One of the problems with Indie games is that you may never hear of them. Big publisher’s have the resources to conjure up hype months in advance. Three days ago I had never heard of Cloudpunk, a neo-noir story set in the metropolis of Nivalis. This was kind of the same with Firewatch and Zachtronics games such as Exapunks. Only a chance encounter introduced me to those games. In the case of Cloudpunk it was a 22-minute release day walkthrough video. After watching that I just had to have the game. It pushed all the right notes: cyberpunk, flying cars, film-noir story and more than a hint of the 2004 game Scrapland.
So far I have spent about 5 hour with the game. There is plenty that is good, but also some bad. In bad I don’t mean buggy or frustrating. Its just that this game might not be what some people are expecting. The 22-minute trailer you can view on YouTube is set at the beginning of the game and introduces us to the player character Raina. She is just new to Nivalis and decides to work for an illicit delivery company called Cloudpunk. Its a gig – just to deliver parcels from one destination of to another.
Sadly, what the trailer does not reveal but could be hinted at is that is pretty much the entire game. Just as with games such as G-police and Scrapland you have full control over your vehicle and you can fly to any destination you want. There is just no shooting, there is just driving around an otherwise very beautifully realized cyberpunk-landscaped city. As you deliver parcels you will set off game checkpoints that will further the story. In essence you are playing a graphic novel.
More than just driving around
I don’t mind that. I purchased Cloudpunk guessing that is what it would be, but some people might hope it is a flying car shooter. Instead the flying is very conventional. You can upgrade your car, called a HOVA, in a limited way. They take damage which needs repairing and you need to fill up the tank once in a while. Despite the obvious inspiration from other games the developer has strongly de-emphasized combat. There are also sections on foot set at areas where you can land.
The map is strewn with such areas that can be quite expansive and require you to do a lot do a lot of walking. The developers have opted for a pseudo side-scrolling view in these sections, they need some getting used to. In these walking areas are also resources you pick up to further your progress, but you are never really limited in a way to hamper your progression through the story. It is not that kind of game. If anything, everything is subservient to the story.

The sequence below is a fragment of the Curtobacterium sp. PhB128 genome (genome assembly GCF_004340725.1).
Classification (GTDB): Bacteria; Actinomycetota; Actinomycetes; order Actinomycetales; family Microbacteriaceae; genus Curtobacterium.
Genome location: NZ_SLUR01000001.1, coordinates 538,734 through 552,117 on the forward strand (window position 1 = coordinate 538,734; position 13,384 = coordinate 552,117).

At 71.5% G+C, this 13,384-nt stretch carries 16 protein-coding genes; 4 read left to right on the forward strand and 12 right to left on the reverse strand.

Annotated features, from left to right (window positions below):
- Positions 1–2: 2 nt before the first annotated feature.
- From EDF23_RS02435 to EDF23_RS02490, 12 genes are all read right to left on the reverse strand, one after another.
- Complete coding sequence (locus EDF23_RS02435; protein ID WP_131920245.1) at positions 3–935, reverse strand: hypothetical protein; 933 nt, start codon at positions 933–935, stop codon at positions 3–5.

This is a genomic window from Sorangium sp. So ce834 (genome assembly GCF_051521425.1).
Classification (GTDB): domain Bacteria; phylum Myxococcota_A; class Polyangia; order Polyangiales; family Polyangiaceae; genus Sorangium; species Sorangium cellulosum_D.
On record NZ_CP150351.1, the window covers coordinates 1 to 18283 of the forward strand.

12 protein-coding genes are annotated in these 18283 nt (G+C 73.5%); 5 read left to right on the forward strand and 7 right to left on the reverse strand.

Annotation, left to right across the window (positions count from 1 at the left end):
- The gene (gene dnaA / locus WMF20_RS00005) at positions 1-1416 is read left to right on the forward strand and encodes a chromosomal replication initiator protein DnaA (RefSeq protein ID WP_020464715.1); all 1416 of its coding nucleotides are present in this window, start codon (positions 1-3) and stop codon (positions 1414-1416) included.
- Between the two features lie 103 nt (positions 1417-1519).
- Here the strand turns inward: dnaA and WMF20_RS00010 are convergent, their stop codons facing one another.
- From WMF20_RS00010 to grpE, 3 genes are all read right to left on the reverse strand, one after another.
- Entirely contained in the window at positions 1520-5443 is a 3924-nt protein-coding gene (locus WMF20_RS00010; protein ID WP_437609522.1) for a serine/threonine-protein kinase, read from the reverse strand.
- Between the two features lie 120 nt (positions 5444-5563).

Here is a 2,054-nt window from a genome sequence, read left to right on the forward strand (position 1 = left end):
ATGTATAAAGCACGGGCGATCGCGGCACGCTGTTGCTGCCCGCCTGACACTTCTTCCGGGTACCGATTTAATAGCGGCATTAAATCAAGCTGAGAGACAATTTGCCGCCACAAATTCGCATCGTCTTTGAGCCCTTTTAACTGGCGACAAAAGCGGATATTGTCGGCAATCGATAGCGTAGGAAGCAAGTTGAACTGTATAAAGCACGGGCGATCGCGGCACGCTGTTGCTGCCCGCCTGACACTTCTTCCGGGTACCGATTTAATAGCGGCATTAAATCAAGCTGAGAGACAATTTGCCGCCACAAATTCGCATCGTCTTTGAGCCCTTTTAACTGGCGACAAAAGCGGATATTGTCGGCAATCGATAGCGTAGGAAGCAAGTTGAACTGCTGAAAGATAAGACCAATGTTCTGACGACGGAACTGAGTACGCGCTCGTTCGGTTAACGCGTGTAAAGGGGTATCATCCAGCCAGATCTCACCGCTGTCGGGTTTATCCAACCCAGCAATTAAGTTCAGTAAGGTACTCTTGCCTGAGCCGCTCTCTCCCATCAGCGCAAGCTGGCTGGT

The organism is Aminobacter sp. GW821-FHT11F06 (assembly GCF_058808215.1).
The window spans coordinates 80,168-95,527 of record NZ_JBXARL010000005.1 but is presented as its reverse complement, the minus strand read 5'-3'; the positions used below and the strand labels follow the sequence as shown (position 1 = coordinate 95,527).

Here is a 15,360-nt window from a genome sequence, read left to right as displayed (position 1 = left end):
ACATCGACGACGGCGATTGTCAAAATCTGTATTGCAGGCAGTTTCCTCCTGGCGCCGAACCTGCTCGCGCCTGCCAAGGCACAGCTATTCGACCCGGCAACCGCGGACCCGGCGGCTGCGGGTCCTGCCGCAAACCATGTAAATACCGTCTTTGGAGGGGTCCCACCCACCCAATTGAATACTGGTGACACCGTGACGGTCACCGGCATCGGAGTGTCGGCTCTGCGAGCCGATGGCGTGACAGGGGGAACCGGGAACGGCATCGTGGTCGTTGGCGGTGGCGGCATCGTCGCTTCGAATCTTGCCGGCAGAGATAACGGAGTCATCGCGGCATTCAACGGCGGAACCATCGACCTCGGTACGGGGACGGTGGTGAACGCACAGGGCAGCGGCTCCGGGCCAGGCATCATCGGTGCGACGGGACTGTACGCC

Cloudpunk – the story
So what about the story? There is plenty of mystery to unravel. Raina only just arrived at Nivalis, under a cloud as they say. Her life outside of the city was ruined by debtors and she lost her remaining family. Only her dog Camus is left, and he is now an A.I. – also referred to as an automata. Raina interacts with Cloudpunk through an operator known as Control, he gives her the jobs and some tips on how to survive.
Through her travels the player learns more of the backstory, such as about the mysterious CORA – an ancient A.I. that is either running Nivalis or is made to do so. The world of Cloudpunk is otherwise bleak and filled with contradictions. The wealthy live in the top of the city – off-limits to even HOVAs while the poor live below. They are forced into survival on a daily basis. The story thus covers familiar tropes, but it is very engaging. In some ways it reminds me of Total Recall 2070 – a series from the late 90s. ION LANDS did a wonderful job integrating the story with the esthetics of Nivalis. The wacky characters, the witty dialogue and moral conundrums all made me smile.
My final impression of Cloudpunk
And so that is what you get. A story-driven package delivery simulator. Yet Cloudpunk is quite good, the story and the dark humor rewarding. If you like games such as this. However there a number of issues. Even with 5 hours into the game I had a hard time travelling around the map. In fact, it took me by accident to rediscover my apartment. That should be improved. Also, the checkpoints to further the story can be set a little bit better.
The developers have created a good system, but sometimes the dialogue lasts for minutes before I get a marker on my map. Meanwhile I did not sit idle and instead drove around aimlessly. Overall ION LANDS did a fantastic job with creating a esthetically pleasing world and an intriguing story. It feels as if the developers aspired to do much more but also knew that it wasn’t possible without more resources. They made choices and compromised. Well, let me tell you, they made the right choices. I expect a developer such as ION LANDS to do great things in the future.
Cloudpunk is available for all platforms including Nintendo Switch from Steam. It is on offer for 17.99 euros or 24.99 euros with the soundtrack included. As I enjoyed the synth music from the trailer I went with that package.